Author
Kamikaze
Date
2006-12-08T11:13:04-06:00
ID
108830
Comment

Kamikaze, you're sending me into a land of hyperbole, in an attempt to make a point. Are you telling me that every rapper and comedian who uses ugly words comes from poverty, and has had no chance to learn the history of those words? Has had no opportunity to assess their creation in the light of present day culture along with history? I don't know much about rap, but I do know that not all of these guys grew up in such circumstances that they are entirely ignorant of the meaning of the words they use. These people are using words and music to create and express. Is it too much to ask that they use that power responsibly? I reject the notion that every rapper, or even most rappers, use the N-word without knowing it's history and association. And, Kamikaze, I'm aware that I seem to be some sort of "exception' to the notion that "old people" aren't worth listening to. What I'm trying to point out to you is that when you complain about "old people" as a group, you are stereotyping, in a huge way, which is one of the things that angers you when it happens to you.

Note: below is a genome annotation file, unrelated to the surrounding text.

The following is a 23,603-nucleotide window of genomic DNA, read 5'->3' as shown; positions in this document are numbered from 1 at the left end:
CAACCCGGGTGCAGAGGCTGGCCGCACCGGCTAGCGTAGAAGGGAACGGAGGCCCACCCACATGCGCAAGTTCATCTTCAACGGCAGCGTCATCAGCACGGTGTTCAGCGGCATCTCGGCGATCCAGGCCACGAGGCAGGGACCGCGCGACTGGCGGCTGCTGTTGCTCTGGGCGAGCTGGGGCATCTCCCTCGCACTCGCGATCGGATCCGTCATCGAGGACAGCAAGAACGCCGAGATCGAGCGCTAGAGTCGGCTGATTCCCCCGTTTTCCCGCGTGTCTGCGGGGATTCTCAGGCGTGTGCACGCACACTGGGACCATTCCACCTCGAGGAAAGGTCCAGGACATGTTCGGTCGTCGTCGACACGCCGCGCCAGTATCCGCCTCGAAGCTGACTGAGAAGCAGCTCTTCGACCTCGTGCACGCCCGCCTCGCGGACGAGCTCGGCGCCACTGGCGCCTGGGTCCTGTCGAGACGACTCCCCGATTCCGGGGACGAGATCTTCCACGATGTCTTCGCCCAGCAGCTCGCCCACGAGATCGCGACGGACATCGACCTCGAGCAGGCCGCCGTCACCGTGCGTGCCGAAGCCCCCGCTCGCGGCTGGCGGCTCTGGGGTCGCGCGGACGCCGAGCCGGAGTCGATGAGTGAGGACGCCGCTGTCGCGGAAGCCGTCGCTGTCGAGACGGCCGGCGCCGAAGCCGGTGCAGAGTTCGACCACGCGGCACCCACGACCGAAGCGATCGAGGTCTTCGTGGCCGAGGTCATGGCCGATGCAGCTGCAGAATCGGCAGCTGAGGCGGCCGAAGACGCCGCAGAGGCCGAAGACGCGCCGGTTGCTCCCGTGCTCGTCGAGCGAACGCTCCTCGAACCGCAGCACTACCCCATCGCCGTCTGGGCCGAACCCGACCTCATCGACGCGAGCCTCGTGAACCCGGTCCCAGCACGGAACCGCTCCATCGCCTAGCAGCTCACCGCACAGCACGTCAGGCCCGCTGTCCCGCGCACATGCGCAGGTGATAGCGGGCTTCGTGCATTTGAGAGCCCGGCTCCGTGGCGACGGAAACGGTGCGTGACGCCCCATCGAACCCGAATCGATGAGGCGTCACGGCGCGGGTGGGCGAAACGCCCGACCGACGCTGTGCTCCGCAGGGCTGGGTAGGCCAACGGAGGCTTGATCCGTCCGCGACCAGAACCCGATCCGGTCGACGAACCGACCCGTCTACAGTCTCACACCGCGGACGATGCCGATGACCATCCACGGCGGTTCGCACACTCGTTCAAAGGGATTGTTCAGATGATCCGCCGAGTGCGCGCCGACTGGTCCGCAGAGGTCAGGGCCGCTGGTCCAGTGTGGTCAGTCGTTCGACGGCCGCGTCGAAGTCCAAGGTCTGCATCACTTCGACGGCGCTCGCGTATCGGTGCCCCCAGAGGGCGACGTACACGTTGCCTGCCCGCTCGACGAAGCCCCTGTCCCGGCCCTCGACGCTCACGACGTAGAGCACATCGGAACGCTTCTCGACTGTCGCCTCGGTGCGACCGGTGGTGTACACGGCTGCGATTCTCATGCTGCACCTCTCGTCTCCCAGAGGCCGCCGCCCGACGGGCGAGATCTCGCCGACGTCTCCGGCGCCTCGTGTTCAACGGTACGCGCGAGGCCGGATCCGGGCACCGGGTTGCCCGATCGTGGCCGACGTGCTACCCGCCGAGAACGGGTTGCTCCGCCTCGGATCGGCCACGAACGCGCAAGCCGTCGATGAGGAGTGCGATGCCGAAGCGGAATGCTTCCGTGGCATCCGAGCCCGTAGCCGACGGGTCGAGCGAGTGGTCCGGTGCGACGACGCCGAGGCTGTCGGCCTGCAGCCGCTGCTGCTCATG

Author
kate
Date
2006-12-08T11:20:57-06:00
ID
108831
Comment

kate I will defend hiphop to the hilt..Why? Because it gets attacked unjustly too often...And that is primarily because society loves to point the finger instead of placing blame where it solely belongs. In each and every individual home in America! WE get bullied because most feel there are not enough articulate, intelligent, well-spoken brothers and sisters to adequately defend what we do so we are easy targets. I have foud Kate that young people are MUCH more open and much less likely to generalize that those of your generation. Some of these rappers are simply products of their environment. the results of households, parents, teachers, preachers,...a society at large that FAILED THEM. You act as if these people just arbitrarily get up everyday and choose to use those words, or choose to rap about drugs, or choose to even sell drugs in their communites it is a result of a cause kate.